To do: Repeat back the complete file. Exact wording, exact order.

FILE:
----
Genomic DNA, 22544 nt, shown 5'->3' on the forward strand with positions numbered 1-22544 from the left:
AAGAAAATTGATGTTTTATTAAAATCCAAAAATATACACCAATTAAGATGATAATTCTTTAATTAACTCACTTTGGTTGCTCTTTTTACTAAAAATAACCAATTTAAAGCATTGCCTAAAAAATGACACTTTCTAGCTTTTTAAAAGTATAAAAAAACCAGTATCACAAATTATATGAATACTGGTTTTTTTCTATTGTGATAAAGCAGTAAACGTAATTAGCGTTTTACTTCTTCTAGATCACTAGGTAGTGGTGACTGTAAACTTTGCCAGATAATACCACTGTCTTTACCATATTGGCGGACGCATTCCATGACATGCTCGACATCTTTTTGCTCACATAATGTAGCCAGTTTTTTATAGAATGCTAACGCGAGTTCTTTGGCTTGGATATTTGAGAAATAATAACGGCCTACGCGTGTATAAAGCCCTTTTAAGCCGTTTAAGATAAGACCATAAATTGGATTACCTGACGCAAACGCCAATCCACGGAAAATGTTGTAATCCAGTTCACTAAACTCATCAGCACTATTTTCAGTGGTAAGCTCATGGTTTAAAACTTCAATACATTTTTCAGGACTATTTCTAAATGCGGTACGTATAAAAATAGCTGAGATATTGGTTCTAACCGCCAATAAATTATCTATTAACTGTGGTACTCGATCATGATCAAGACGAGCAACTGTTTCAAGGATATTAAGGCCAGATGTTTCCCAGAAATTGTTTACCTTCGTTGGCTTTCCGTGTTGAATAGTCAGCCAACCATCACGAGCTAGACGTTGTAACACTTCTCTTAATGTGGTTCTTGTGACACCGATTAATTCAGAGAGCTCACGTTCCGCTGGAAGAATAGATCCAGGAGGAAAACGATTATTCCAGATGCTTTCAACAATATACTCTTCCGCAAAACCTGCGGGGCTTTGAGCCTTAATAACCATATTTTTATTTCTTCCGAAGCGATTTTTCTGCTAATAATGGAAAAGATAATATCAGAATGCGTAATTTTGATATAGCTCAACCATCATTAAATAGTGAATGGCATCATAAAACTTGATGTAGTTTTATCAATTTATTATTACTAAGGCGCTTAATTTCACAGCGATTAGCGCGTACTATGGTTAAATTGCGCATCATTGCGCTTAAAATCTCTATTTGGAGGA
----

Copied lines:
Genomic DNA, 22544 nt, shown 5'->3' on the forward strand with positions numbered 1-22544 from the left:
AAGAAAATTGATGTTTTATTAAAATCCAAAAATATACACCAATTAAGATGATAATTCTTTAATTAACTCACTTTGGTTGCTCTTTTTACTAAAAATAACCAATTTAAAGCATTGCCTAAAAAATGACACTTTCTAGCTTTTTAAAAGTATAAAAAAACCAGTATCACAAATTATATGAATACTGGTTTTTTTCTATTGTGATAAAGCAGTAAACGTAATTAGCGTTTTACTTCTTCTAGATCACTAGGTAGTGGTGACTGTAAACTTTGCCAGATAATACCACTGTCTTTACCATATTGGCGGACGCATTCCATGACATGCTCGACATCTTTTTGCTCACATAATGTAGCCAGTTTTTTATAGAATGCTAACGCGAGTTCTTTGGCTTGGATATTTGAGAAATAATAACGGCCTACGCGTGTATAAAGCCCTTTTAAGCCGTTTAAGATAAGACCATAAATTGGATTACCTGACGCAAACGCCAATCCACGGAAAATGTTGTAATCCAGTTCACTAAACTCATCAGCACTATTTTCAGTGGTAAGCTCATGGTTTAAAACTTCAATACATTTTTCAGGACTATTTCTAAATGCGGTACGTATAAAAATAGCTGAGATATTGGTTCTAACCGCCAATAAATTATCTATTAACTGTGGTACTCGATCATGATCAAGACGAGCAACTGTTTCAAGGATATTAAGGCCAGATGTTTCCCAGAAATTGTTTACCTTCGTTGGCTTTCCGTGTTGAATAGTCAGCCAACCATCACGAGCTAGACGTTGTAACACTTCTCTTAATGTGGTTCTTGTGACACCGATTAATTCAGAGAGCTCACGTTCCGCTGGAAGAATAGATCCAGGAGGAAAACGATTATTCCAGATGCTTTCAACAATATACTCTTCCGCAAAACCTGCGGGGCTTTGAGCCTTAATAACCATATTTTTATTTCTTCCGAAGCGATTTTTCTGCTAATAATGGAAAAGATAATATCAGAATGCGTAATTTTGATATAGCTCAACCATCATTAAATAGTGAATGGCATCATAAAACTTGATGTAGTTTTATCAATTTATTATTACTAAGGCGCTTAATTTCACAGCGATTAGCGCGTACTATGGTTAAATTGCGCATCATTGCGCTTAAAATCTCTATTTGGAGGA